- Shared-workspace firm WeWork has agreed to go public by way of a SPAC merger.
- It agreed to merge with the BowX Acquisition Corp. SPAC in a deal valuing it at $9 billion.
- The deal comes two years after its failed IPO try. It was valued at $47 billion in 2019.
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WeWork is merging with a special-purpose acquisition firm,
, in a deal that values it at $9 billion together with debt, the corporate stated Friday.
The merger with the BowX Acquisition Corp. SPAC would take the Softbank-owned WeWork public, two years after the shared-workspace company’s disastrous attempt to file an initial public offering (IPO) in 2019.
The valuation is lower than 1 / 4 of the $47 billion valuation WeWork achieved in January 2019, which was partly due to a SoftBank funding in January 2019.
However its valuation had plummeted greater than 80% to beneath $5 billion by September 2019. The plunge mirrored rising issues in regards to the firm’s enterprise mannequin, the controversial habits of CEO Adam Neumann, and lax company governance.
The BowX Acquisition Corp. SPAC’s sponsor is Bow Capital Administration, run by Vivek Ranadivé, who additionally owns the NBA crew the Sacramento Kings. NBA legend Shaquille O’Neal is an advisor to Bow Capital Administration. The SPAC raised $420 million final 12 months.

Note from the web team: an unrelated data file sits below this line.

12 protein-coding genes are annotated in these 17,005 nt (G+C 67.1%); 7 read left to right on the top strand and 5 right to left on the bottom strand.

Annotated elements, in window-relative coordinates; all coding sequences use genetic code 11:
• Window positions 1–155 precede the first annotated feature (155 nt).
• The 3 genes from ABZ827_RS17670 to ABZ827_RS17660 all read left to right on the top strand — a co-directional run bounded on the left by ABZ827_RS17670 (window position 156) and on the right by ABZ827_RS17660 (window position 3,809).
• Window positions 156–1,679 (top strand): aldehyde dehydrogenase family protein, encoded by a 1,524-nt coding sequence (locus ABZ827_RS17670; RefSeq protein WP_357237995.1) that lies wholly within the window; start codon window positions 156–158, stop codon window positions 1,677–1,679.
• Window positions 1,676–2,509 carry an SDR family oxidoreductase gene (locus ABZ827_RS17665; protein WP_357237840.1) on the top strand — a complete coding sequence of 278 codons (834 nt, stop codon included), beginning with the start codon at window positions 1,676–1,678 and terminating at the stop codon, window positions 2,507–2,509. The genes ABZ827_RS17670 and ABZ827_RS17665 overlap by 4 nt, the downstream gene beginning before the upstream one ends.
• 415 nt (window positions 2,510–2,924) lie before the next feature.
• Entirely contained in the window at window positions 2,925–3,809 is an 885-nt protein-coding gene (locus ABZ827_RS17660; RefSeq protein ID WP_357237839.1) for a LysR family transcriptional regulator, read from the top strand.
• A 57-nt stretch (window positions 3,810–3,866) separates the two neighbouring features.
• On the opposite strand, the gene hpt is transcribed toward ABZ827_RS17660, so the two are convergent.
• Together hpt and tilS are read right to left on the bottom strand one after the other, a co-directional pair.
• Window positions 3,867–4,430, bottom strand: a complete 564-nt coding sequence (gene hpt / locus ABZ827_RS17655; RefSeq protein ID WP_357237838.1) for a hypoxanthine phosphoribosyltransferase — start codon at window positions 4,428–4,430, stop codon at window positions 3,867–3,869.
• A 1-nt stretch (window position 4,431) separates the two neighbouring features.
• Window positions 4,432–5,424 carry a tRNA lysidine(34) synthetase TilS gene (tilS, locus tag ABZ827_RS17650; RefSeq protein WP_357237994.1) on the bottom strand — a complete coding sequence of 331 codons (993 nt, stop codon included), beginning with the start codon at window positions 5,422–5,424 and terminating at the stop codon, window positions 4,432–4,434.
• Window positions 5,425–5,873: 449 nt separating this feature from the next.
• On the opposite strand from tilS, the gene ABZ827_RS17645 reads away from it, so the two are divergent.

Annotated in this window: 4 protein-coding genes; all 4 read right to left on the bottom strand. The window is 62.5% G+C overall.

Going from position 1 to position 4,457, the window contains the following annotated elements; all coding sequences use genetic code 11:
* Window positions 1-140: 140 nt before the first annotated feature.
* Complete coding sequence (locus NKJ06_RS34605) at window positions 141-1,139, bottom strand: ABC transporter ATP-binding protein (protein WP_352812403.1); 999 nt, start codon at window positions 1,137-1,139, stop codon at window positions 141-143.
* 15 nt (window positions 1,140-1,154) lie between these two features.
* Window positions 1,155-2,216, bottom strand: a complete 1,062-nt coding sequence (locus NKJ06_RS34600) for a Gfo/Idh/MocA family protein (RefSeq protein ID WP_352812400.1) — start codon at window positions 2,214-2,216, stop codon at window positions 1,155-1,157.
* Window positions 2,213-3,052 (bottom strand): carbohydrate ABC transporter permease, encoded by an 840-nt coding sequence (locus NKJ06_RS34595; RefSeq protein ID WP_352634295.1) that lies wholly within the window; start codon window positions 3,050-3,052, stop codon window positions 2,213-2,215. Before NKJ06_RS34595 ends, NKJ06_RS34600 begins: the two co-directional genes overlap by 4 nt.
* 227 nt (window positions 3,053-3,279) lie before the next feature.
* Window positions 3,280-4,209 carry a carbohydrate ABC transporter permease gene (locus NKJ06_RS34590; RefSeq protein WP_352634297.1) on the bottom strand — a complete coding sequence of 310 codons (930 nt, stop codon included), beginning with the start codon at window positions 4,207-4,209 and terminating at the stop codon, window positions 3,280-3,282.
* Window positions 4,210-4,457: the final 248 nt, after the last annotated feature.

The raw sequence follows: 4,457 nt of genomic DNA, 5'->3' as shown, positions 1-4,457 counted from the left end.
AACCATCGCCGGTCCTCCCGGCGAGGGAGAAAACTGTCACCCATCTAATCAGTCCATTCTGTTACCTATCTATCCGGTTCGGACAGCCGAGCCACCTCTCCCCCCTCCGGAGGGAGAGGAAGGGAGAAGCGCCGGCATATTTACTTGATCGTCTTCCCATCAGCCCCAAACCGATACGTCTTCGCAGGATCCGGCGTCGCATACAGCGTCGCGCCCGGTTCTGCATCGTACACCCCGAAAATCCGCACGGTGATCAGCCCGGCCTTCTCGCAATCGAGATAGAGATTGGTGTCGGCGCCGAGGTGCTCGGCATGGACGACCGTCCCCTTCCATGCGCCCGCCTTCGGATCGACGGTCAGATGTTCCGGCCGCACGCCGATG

The transaction could be funded with BowX’s $483 million of money in belief, WeWork stated, in addition to $800 million personal funding from teams together with Perception Companions, funds managed by Starwood Capital Group, Constancy Administration & Analysis Firm LLC, Centaurus Capital, and funds and accounts managed by BlackRock, WeWork stated in its press launch.
WeWork will get about $1.three billion of money from the deal, “which is able to allow the corporate to fund its progress plans into the long run,” it stated.
Ranadivé and Deven Parekh, managing director of Perception Companions, will be part of WeWork’s board, the corporate stated.
SoftBank’s WeWork bailout
After WeWork’s IPO plans fell via, SoftBank agreed to buy $three billion in inventory from traders and staff in a bailout package deal in October 2019. Neumann agreed to step down from the board.
However SoftBank walked away from the deal in April 2020. SoftBank in February of this 12 months reached a proposed settlement with WeWork and Neumann, the place it would buy around half of its original $3 billion stock purchase, the Wall Street Journal reported on the time.
Neumann stepped down as CEO in 2019 after the failed IPO, and sued SoftBank.
Underneath WeWork and SoftBank’s proposals, Neumann would leave the company’s board, too, and be paid about $480 million for a quarter of his shares in the company, the Journal reported.
Softbank owns a majority stake in WeWork.